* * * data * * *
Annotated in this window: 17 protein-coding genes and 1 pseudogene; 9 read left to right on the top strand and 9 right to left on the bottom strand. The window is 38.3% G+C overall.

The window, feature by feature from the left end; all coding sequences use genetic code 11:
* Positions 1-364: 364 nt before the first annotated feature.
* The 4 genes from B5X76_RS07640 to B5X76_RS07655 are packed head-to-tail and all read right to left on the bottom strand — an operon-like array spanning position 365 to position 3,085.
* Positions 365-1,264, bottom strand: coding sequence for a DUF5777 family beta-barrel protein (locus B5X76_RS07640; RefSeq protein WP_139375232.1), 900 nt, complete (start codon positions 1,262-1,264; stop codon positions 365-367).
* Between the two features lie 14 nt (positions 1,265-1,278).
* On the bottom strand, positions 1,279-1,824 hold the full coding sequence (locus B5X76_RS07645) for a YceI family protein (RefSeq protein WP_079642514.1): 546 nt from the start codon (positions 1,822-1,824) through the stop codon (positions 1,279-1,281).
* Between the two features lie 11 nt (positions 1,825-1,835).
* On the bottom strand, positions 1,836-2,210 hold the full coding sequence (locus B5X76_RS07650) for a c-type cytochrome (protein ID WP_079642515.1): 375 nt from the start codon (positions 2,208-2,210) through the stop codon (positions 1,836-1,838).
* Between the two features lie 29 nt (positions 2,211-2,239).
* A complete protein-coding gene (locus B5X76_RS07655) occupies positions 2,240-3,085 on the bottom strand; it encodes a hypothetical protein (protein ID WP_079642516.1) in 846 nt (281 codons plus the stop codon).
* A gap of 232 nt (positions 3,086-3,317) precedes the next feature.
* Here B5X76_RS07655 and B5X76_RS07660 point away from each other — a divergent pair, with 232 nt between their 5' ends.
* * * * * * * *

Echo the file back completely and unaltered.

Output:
Annotated in this window: 17 protein-coding genes and 1 pseudogene; 9 read left to right on the top strand and 9 right to left on the bottom strand. The window is 38.3% G+C overall.

The window, feature by feature from the left end; all coding sequences use genetic code 11:
* Positions 1-364: 364 nt before the first annotated feature.
* The 4 genes from B5X76_RS07640 to B5X76_RS07655 are packed head-to-tail and all read right to left on the bottom strand — an operon-like array spanning position 365 to position 3,085.
* Positions 365-1,264, bottom strand: coding sequence for a DUF5777 family beta-barrel protein (locus B5X76_RS07640; RefSeq protein WP_139375232.1), 900 nt, complete (start codon positions 1,262-1,264; stop codon positions 365-367).
* Between the two features lie 14 nt (positions 1,265-1,278).
* On the bottom strand, positions 1,279-1,824 hold the full coding sequence (locus B5X76_RS07645) for a YceI family protein (RefSeq protein WP_079642514.1): 546 nt from the start codon (positions 1,822-1,824) through the stop codon (positions 1,279-1,281).
* Between the two features lie 11 nt (positions 1,825-1,835).
* On the bottom strand, positions 1,836-2,210 hold the full coding sequence (locus B5X76_RS07650) for a c-type cytochrome (protein ID WP_079642515.1): 375 nt from the start codon (positions 2,208-2,210) through the stop codon (positions 1,836-1,838).
* Between the two features lie 29 nt (positions 2,211-2,239).
* A complete protein-coding gene (locus B5X76_RS07655) occupies positions 2,240-3,085 on the bottom strand; it encodes a hypothetical protein (protein ID WP_079642516.1) in 846 nt (281 codons plus the stop codon).
* A gap of 232 nt (positions 3,086-3,317) precedes the next feature.
* Here B5X76_RS07655 and B5X76_RS07660 point away from each other — a divergent pair, with 232 nt between their 5' ends.